The economy actually shrank by 9%, meaning our stimulus was approximately half as big as it needed to be, in order to do what we wanted to do.
This (and no other reason) is why we’re not out of the woods yet.
Nonetheless, here are the measurable impacts of the stimulus:
We get a bit of confirmation that the stimulus was a success here (one of many).
Of course, it’s no big secret why the republicans must insist that the stimulus didn’t work….they didn’t vote for it! Despite the fact that the newly installed administration structured the stimulus heavy on the tax cuts and light on the direct spending specifically because republicans like tax cuts better than direct spending, and a genuine attempt was made to get them on board (this, despite the fact that per the Romer Report, tax cuts rank eleventh of eleven in terms of biggest policy bang for the buck when trying to stimulate the economy), none went for it.
None reached across the aisle to vote for a stimulus designed with their preferred priorities in mind, and given that, any admission that it worked would be to cede credit for the stimulus entirely to the Dems, a thing that’s obviously never gonna happen.
So the alternative is to simultaneously ignore the mountains of data to the contrary and pretend it didn’t work, and change the conversation.
The first part’s easy enough, and comes down to simple repetition. The second part involves stuff like my conversation above (either feigned or real ignorance about the nature of bls.gov stats), focusing on the number of jobs vs. the minimum number needed to keep pace with population growth (and inflating this value while they’re at it…I’ve seen conservatives throw numbers ranging from 150k to 250k jobs per month needed to keep pace with population growth, rather than the much more modest 90k), and most recently, there’s been this fabulous trend of pretending the unemployment rate “isn’t a real number.” Instead, the righties insist, we need to be looking at UE6.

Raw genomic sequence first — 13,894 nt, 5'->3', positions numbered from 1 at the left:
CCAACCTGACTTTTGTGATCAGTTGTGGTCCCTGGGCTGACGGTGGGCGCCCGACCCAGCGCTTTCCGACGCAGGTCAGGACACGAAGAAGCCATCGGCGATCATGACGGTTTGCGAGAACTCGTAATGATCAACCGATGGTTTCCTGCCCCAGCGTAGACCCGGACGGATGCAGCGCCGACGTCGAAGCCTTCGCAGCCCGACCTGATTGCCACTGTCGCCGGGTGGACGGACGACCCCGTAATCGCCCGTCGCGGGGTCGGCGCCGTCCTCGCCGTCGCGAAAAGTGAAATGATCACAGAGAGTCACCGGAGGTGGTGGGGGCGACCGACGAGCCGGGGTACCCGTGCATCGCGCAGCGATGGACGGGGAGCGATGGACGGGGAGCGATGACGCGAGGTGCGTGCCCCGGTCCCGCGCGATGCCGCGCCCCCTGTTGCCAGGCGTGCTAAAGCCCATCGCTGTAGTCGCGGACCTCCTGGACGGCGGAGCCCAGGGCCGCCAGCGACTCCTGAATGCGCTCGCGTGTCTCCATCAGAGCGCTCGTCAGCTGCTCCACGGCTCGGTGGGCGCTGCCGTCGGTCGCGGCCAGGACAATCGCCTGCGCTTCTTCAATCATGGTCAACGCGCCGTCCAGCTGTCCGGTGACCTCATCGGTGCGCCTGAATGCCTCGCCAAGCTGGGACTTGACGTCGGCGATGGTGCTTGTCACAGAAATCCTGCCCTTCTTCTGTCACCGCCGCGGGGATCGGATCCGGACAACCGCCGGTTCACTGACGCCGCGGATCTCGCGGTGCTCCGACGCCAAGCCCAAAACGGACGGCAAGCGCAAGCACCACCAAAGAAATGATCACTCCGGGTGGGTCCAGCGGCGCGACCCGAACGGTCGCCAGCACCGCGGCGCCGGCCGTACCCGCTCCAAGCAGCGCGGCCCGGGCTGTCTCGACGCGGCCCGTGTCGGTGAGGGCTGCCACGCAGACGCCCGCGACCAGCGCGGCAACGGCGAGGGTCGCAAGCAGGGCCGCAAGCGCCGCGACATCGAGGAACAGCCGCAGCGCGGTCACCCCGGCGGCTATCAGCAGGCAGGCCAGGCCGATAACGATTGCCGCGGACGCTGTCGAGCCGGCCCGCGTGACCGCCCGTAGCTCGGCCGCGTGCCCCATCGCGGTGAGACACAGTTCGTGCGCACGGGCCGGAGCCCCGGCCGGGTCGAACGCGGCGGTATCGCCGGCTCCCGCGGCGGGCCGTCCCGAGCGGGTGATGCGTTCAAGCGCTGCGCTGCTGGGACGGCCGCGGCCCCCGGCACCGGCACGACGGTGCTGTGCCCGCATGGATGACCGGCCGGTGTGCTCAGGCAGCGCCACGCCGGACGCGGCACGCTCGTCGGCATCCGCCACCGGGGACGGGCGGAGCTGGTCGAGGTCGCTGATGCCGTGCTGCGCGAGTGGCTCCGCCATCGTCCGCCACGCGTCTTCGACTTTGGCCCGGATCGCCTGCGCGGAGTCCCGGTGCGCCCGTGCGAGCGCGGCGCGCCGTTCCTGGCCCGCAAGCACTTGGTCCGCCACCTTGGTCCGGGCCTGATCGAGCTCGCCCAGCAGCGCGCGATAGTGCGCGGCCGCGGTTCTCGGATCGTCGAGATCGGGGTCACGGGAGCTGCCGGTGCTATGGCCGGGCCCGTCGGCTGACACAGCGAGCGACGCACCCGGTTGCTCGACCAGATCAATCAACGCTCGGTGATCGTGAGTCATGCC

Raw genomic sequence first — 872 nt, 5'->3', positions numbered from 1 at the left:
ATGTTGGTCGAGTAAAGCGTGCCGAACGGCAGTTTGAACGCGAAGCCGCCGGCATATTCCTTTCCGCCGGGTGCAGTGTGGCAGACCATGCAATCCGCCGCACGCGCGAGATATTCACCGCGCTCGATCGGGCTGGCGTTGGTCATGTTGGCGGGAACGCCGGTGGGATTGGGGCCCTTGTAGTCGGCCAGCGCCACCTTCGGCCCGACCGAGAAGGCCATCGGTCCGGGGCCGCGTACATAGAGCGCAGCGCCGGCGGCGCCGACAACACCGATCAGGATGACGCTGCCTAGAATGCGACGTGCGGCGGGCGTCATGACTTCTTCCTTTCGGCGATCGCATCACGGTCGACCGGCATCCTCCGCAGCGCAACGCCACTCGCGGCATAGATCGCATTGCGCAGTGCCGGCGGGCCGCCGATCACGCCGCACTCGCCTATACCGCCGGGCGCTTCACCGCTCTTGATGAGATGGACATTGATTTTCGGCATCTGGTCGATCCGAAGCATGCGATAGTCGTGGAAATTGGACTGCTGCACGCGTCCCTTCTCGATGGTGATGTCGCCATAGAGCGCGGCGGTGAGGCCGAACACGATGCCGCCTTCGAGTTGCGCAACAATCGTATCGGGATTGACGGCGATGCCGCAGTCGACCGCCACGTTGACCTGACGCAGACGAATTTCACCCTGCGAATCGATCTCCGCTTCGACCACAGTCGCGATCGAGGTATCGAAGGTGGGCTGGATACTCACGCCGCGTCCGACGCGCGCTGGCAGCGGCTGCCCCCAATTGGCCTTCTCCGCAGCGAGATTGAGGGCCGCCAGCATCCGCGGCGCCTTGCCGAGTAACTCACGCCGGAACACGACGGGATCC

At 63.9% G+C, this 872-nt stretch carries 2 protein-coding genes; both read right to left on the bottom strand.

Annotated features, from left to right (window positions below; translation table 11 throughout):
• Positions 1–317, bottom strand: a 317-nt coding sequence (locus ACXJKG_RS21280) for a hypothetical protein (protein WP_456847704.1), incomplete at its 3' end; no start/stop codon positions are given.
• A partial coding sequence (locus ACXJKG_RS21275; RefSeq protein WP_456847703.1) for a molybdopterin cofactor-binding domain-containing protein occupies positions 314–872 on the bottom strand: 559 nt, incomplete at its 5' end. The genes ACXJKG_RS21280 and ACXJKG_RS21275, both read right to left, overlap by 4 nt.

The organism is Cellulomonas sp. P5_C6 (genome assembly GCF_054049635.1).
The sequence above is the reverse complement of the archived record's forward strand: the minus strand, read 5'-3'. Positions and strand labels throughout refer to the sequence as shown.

Curiously, their very next inclination is to compare the current UE6 number with the Bush administrations UE1 number (which is, apparently, a real number) and try to draw some deep conclusion by looking at the difference.
I don’t pretend to understand the conservative mind, and I’d recommend not spending too much time and mental energy trying to wrap your head around that one. It may drive you to drink!
Four things are strikingly clear:
1) By any objective measure, the stimulus worked, and we are better off by far now, than we were with the economy shedding on the high side of a million jobs a month, as it was when the Republicans handed things off to the newly arrived Democratic administration.
2) Because not a single Republican voted for the stimulus, they get ZERO credit for its success. They don’t like this, and so will (obviously) pretend that it didn’t work and/or try to change the conversation away from that topic.
3) The stimulus could have been bigger. Should have been bigger. Sadly, by the time we knew this, there was no political will (on either side of the aisle) for more.
4) Had the Republicans cooperated even nominally after the stimulus money started to run out (even if all they agreed to do was stop the state level employee bleed), the economy would be another ~600k jobs to the good (which is a figure that far exceeds any “jobs bill” proposed by the R’s since they took control of the House, and promised a laser-like focus on jobs).
Update 1: Regarding point four at the bottom of this post, more than 700k jobs to the good now…that chart’s a bit dated.
Update 2: Typo (date) corrected, and thank you, Chris Simmons!
Update 2: One of our readers (LOLatGOP) pointed out the jobs graph above (added to the gallery of graphs refuting the republican claim), and the website (FactandMyth.com) hosting it. Fantastic find, and a great addition to the conversation. So much so that I’m adding them to the blogroll! Many thanks, LOL!